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$f^{-1}(S \cap T) = f^{-1}(S) \cap f^{-1}(T)$

I think I have to show that the LHS is a subset of the RHS and the RHS is a subset of the LHS, but I don't know how to do this exactly.

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Please, try to make the title of your question more informative. E.g., Why does $a<b$ imply $a+c<b+c$? is much more useful for other users than A question about inequality. From How can I ask a good question?: Make your title as descriptive as possible. In many cases one can actually phrase the title as the question, at least in such a way so as to be comprehensible to an expert reader. –  Martin Sleziak Nov 4 '12 at 6:51
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2 Answers

up vote 4 down vote accepted

You didn’t specify the domain and codomain of $f$, so I’m going to assume that $f:X\to Y$.

Just follow the trail of definitions. Suppose that $x\in f^{-1}[S\cap T]$; by the definition of $f^{-1}$ this means that $f(x)\in S\cap T$. By the definition of intersection this means that $f(x)\in S$ and $f(x)\in T$. By the definition of $f^{-1}$ again these mean that $x\in f^{-1}[S]$ and $x\in f^{-1}[T]$. And finally, using the definition of intersection once more, we see that this means that $x\in f^{-1}[S]\cap f^{-1}[T]$. Since $x$ was an arbitrary element of $f^{-1}[S\cap T]$, we’ve shown that every element of $f^{-1}[S\cap T]$ is an element of $f^{-1}[S]\cap f^{-1}[T]$ and hence that $f^{-1}[S\cap T]\subseteq f^{-1}[S]\cap f^{-1}[T]$. (I call this kind of argument element-chasing.)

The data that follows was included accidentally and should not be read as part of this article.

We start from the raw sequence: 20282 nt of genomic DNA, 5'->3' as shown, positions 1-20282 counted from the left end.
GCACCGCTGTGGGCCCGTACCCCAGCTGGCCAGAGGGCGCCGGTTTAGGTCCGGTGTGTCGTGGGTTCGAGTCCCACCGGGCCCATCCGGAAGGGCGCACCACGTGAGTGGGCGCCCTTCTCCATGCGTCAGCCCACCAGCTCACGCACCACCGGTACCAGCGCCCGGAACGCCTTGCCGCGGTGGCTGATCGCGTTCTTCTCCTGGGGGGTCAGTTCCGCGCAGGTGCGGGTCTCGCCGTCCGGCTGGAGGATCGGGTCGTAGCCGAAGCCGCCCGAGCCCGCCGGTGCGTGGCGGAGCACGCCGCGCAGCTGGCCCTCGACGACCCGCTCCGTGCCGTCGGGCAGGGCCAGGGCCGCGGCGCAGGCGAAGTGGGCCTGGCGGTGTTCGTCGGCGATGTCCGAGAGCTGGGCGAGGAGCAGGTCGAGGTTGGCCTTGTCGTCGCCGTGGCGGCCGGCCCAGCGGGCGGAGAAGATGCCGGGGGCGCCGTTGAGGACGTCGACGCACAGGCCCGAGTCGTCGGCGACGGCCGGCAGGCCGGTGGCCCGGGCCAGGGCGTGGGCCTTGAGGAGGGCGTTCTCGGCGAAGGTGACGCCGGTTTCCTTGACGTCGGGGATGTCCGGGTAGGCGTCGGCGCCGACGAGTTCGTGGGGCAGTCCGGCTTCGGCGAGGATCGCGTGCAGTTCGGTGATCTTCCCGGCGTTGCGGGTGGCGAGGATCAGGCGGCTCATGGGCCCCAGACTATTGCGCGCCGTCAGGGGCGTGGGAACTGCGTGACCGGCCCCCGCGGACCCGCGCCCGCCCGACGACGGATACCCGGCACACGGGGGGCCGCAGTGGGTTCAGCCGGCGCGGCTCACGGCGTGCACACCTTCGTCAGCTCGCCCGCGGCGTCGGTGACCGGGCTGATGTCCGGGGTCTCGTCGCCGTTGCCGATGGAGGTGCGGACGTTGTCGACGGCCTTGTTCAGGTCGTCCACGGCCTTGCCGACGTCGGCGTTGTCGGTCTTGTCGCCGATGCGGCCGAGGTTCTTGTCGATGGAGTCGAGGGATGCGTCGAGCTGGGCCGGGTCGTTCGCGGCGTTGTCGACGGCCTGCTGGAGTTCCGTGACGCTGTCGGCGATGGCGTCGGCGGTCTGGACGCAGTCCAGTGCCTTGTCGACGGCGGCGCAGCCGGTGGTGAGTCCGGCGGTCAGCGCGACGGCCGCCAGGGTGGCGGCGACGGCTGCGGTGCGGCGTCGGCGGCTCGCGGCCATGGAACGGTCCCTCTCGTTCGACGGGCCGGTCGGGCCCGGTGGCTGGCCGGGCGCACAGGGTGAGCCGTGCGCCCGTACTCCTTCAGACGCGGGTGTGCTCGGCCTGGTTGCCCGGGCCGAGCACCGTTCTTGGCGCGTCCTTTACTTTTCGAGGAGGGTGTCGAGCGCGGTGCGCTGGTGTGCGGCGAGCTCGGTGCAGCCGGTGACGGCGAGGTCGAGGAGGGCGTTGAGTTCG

Added: I included a lot of unnecessary verbiage in an attempt to emphasize that I was doing nothing more than translating one statement into another using definitions. I wanted to emphasize that this is a ‘follow-your-nose’ proof requiring no really clever ideas: do the most obvious thing at each step, and it works. The argument can be boiled down to something very short:

Let $x\in f^{-1}[S\cap T]$. Then $f(x)\in S\cap T$, so $f(x)\in S$ and $f(x)\in T$. But then $x\in f^{-1}[S]$ and $x\in f^{-1}[T]$, so $x\in f^{-1}[S]\cap f^{-1}[T]$, and therefore $f^{-1}[S\cap T]\subseteq f^{-1}[S]\cap f^{-1}[T]$.

Now see if you can use the same sort of approach to prove the opposite inclusion.

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isn't there a simpler proof? the examples i saw were much simpler. –  George Milton Nov 4 '12 at 6:55
    
@George: See the comments that I added to my answer. –  Brian M. Scott Nov 4 '12 at 7:20
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let $\ x \in f^{-1}(S \cap T)$ $\Leftrightarrow$ $f(x) \in S\cap T$

$\Leftrightarrow$ $f(x) \in S $ and $f(x) \in T $ $\Leftrightarrow$ $x \in f^{-1}(S)\cap f^{-1}(T) $

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